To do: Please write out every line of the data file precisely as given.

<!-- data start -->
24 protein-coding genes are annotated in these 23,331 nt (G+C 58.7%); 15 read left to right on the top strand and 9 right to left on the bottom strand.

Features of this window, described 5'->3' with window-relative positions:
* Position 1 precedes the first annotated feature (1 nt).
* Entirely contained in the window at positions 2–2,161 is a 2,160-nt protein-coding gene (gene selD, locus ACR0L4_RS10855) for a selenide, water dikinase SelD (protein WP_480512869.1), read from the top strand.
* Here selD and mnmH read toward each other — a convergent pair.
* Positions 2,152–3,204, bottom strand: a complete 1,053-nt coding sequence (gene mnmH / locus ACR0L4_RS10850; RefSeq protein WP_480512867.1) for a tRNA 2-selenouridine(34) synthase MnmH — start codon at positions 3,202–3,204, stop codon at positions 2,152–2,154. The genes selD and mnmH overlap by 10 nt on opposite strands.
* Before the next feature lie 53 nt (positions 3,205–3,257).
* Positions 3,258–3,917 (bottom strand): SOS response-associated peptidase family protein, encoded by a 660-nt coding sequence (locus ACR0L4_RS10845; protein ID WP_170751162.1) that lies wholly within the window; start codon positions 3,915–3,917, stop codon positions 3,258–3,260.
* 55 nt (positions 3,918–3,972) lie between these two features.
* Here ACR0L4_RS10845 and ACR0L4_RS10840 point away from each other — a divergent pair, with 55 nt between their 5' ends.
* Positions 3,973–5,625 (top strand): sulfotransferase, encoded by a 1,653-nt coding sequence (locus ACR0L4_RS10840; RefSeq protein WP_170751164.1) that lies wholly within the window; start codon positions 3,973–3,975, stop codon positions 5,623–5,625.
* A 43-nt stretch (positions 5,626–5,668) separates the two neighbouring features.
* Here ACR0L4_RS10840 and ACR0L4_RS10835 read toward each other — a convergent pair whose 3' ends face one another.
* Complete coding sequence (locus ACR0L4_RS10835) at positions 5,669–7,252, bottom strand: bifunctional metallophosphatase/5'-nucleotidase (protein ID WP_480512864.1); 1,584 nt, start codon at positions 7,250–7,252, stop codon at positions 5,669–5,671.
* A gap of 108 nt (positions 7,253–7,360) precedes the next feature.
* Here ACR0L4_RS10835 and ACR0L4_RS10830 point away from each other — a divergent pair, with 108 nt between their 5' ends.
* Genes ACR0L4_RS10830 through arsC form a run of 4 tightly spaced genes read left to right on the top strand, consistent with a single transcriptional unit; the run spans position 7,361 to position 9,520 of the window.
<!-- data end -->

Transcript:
24 protein-coding genes are annotated in these 23,331 nt (G+C 58.7%); 15 read left to right on the top strand and 9 right to left on the bottom strand.

Features of this window, described 5'->3' with window-relative positions:
* Position 1 precedes the first annotated feature (1 nt).
* Entirely contained in the window at positions 2–2,161 is a 2,160-nt protein-coding gene (gene selD, locus ACR0L4_RS10855) for a selenide, water dikinase SelD (protein WP_480512869.1), read from the top strand.
* Here selD and mnmH read toward each other — a convergent pair.
* Positions 2,152–3,204, bottom strand: a complete 1,053-nt coding sequence (gene mnmH / locus ACR0L4_RS10850; RefSeq protein WP_480512867.1) for a tRNA 2-selenouridine(34) synthase MnmH — start codon at positions 3,202–3,204, stop codon at positions 2,152–2,154. The genes selD and mnmH overlap by 10 nt on opposite strands.
* Before the next feature lie 53 nt (positions 3,205–3,257).
* Positions 3,258–3,917 (bottom strand): SOS response-associated peptidase family protein, encoded by a 660-nt coding sequence (locus ACR0L4_RS10845; protein ID WP_170751162.1) that lies wholly within the window; start codon positions 3,915–3,917, stop codon positions 3,258–3,260.
* 55 nt (positions 3,918–3,972) lie between these two features.
* Here ACR0L4_RS10845 and ACR0L4_RS10840 point away from each other — a divergent pair, with 55 nt between their 5' ends.
* Positions 3,973–5,625 (top strand): sulfotransferase, encoded by a 1,653-nt coding sequence (locus ACR0L4_RS10840; RefSeq protein WP_170751164.1) that lies wholly within the window; start codon positions 3,973–3,975, stop codon positions 5,623–5,625.
* A 43-nt stretch (positions 5,626–5,668) separates the two neighbouring features.
* Here ACR0L4_RS10840 and ACR0L4_RS10835 read toward each other — a convergent pair whose 3' ends face one another.
* Complete coding sequence (locus ACR0L4_RS10835) at positions 5,669–7,252, bottom strand: bifunctional metallophosphatase/5'-nucleotidase (protein ID WP_480512864.1); 1,584 nt, start codon at positions 7,250–7,252, stop codon at positions 5,669–5,671.
* A gap of 108 nt (positions 7,253–7,360) precedes the next feature.
* Here ACR0L4_RS10835 and ACR0L4_RS10830 point away from each other — a divergent pair, with 108 nt between their 5' ends.
* Genes ACR0L4_RS10830 through arsC form a run of 4 tightly spaced genes read left to right on the top strand, consistent with a single transcriptional unit; the run spans position 7,361 to position 9,520 of the window.